It will be interesting to see how these programs work out and whether they become more common in the future. Maybe one day, everyone will get a little bit of free money every month!

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From Refugee to Kindness Ambassador: How Biar Kon’s Journey Shaped His Mission

Renee Yates

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Biar Kon’s story is one of resilience, empathy, and a deep-seated desire to help others. Born in Sudan, his family was forced to flee the civil war when he was just a baby. They found refuge in Kenya, where Kon spent his childhood in a refugee camp. Despite the hardships, he persevered, dreaming of a better future.

At 17, Kon arrived in Nairobi, the Kenyan capital, determined to pursue his education. However, a major obstacle stood in his way: finding the Sudanese embassy to obtain documents for school. Lost and alone, he approached passerby after passerby, seeking directions. But no one seemed to know where the embassy was.

Just as Kon was about to give up, a kind stranger tapped him on the shoulder. It was an older woman, who mistook him for a homeless youth. “She’s like, ‘Hey, my son.’ That was the first word,” Kon recalled. “She said, ‘Hey, my son, how you doing?'”

Kon explained his situation, and the woman, touched by his determination, went out of her way to help him find the embassy. “‘I wouldn’t want my child to be on the street,'” the woman told him. “‘And anytime I see a child on the street, I feel like I have an obligation to help.'”

This act of kindness had a profound impact on Kon. He realized the power of a helping hand, and it planted a seed of compassion within him. Years later, when he moved to Boston as a student, he was surprised to see a significant homeless population.

“It kind of hurt me,” he said. “Because having lived in a refugee camp, I know what it means to go to bed without food. I know what it means not to have a shelter over your head.”

He remembered the woman in Nairobi and her unwavering kindness. He vowed to pay it forward, to be that helping hand for someone else in need.

One day, Kon witnessed an interaction that solidified his resolve. A young woman brushed off a homeless man asking for change, telling him to get a job.

He approached the man and listened to his story. The man shared how a mistake in his youth had hindered his job prospects and landed him on the streets. Kon bought him breakfast and offered him some money, but more importantly, he offered him a moment of human connection and understanding.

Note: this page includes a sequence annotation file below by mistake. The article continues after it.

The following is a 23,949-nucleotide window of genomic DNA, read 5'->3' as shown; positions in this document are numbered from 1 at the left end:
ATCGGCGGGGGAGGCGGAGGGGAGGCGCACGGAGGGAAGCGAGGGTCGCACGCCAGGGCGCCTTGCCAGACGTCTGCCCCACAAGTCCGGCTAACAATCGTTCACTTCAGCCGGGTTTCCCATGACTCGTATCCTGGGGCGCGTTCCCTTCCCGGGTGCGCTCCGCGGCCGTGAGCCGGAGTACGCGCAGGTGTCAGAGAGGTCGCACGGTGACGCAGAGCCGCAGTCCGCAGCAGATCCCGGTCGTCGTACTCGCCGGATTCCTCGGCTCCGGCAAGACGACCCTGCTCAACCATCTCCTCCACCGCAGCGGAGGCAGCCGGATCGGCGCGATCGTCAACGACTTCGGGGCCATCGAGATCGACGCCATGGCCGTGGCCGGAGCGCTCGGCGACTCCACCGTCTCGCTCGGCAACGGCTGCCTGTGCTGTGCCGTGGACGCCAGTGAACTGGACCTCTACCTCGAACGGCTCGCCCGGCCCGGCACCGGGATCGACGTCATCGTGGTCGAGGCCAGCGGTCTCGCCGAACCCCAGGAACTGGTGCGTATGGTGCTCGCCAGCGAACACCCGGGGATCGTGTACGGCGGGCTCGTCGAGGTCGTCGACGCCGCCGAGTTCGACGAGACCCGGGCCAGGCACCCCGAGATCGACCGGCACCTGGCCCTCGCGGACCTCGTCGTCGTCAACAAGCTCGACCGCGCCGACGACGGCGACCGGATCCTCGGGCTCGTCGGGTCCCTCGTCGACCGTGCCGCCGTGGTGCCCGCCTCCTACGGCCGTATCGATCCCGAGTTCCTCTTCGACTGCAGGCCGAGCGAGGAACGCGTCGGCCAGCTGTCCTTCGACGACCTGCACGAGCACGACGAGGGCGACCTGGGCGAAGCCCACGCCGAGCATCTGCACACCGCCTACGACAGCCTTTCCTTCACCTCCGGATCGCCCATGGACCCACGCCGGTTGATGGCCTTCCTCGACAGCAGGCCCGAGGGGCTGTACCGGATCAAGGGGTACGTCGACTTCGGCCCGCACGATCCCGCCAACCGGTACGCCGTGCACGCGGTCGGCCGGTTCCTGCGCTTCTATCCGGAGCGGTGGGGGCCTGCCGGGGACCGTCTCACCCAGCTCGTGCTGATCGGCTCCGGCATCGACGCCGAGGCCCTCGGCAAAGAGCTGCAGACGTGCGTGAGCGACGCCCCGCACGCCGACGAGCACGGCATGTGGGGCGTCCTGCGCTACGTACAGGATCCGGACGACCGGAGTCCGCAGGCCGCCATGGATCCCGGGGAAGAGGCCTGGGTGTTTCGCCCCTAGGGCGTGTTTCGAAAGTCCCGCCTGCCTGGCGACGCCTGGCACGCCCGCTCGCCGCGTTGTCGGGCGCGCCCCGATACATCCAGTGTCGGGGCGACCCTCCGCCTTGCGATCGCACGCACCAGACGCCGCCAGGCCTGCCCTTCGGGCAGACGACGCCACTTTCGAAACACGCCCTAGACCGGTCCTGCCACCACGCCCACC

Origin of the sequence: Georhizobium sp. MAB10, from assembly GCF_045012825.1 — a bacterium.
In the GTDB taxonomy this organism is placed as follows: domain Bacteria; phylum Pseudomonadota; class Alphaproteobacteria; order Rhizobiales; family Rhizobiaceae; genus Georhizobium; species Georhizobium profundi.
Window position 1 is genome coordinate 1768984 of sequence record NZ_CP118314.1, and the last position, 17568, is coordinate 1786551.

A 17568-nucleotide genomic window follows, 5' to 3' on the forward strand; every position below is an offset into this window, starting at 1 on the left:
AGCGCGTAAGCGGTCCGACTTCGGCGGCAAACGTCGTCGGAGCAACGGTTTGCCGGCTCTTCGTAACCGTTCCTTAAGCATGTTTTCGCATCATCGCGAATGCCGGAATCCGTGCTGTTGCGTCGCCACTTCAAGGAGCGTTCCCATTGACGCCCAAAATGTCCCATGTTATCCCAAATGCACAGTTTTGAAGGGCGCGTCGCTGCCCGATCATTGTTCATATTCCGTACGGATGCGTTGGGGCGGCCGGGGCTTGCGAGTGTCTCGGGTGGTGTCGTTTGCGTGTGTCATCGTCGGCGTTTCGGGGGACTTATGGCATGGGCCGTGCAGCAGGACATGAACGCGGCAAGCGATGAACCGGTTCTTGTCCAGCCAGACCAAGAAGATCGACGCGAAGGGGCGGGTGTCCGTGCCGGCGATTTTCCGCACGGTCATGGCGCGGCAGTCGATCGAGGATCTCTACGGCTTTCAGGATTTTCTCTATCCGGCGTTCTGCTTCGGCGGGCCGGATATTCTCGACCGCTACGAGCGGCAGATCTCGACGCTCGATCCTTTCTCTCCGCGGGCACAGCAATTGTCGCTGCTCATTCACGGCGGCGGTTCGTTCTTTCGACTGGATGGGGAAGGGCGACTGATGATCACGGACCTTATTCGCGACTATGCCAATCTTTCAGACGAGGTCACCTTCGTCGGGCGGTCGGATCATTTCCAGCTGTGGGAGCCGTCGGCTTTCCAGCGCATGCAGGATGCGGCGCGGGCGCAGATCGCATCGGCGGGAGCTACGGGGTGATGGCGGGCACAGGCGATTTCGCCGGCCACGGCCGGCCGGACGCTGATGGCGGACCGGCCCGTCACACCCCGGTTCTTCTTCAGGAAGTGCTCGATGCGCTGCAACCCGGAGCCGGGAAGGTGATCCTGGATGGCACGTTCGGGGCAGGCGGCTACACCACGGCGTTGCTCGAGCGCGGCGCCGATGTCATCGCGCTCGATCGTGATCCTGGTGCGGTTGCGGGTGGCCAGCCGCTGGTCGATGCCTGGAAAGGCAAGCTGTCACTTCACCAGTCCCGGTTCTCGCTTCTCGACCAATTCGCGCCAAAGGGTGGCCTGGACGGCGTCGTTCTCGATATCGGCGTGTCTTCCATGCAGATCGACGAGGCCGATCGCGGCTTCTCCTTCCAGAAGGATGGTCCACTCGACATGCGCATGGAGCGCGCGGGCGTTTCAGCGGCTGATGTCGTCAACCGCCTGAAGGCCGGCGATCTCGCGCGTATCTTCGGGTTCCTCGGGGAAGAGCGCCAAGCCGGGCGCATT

Today, Kon is a student at the University of Massachusetts Lowell, driven by a dream of making a difference. He plans to start a non-profit organization to provide housing and social support for the homeless, inspired by the women in Kenya who helped him on his own journey.

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Brave Boy Saves Dad Using Skills Learned at School

Kelly Taylor

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In an incredible turn of events, a young boy’s quick thinking and lessons learned at school helped save his father’s life. This heartwarming story is about seven-year-old Harry and his dad, Nick Wilson, from Horsham.

A Scary Moment for the Wilson Family

The Wilson family was leaving an arcade when Nick started feeling unwell. He felt pins and needles on his face and had trouble breathing. “I couldn’t breathe properly, and I said to Harry, ‘We’ve got to go mate’,” Nick recalled. As they crossed the road, Nick’s condition worsened. He knew something was seriously wrong.

Calling for Help

Nick managed to dial triple-0 (the emergency number in Australia), but he couldn’t stand up and collapsed into a seat. That’s when young Harry stepped in. He bravely took over the call, telling the paramedics where they were. Despite being scared, Harry remembered the lessons he had learned just a month earlier.

Life-Saving Lessons at School

Ambulance Victoria (AV) paramedics had visited Harry’s primary school to teach kids what to do in an emergency. “They told me that if you dialled triple-0, and you call us, then there is no matter to be scared,” Harry said. He put these lessons into action, staying calm and waiting for the ambulance, even waving them down when he heard the siren.

Community Efforts in Education

Since last July, AV has visited over 140 primary schools and reached more than 4,000 students. Amy Brown, one of the paramedics who visited Harry’s school, expressed how proud they were of Harry’s actions. She emphasized that paramedics are people children can trust when their loved ones are hurt.

The Aftermath

Nick spent a night in the emergency department. The cause of his episode remained a mystery, but he was treated with antibiotics for a suspected internal infection. Despite various tests and scans, doctors couldn’t pinpoint the exact issue. “I was lying there and feeling quite sorry for myself, but that day Harry was the hero,” said a grateful Nick.

A Young Hero’s Courage

Harry’s story is a powerful example of how education and bravery can make a huge difference. His actions not only saved his dad but also showed how important it is for children to learn about emergency situations. Harry’s courage and calmness in such a stressful situation are truly commendable, making him a young hero in his community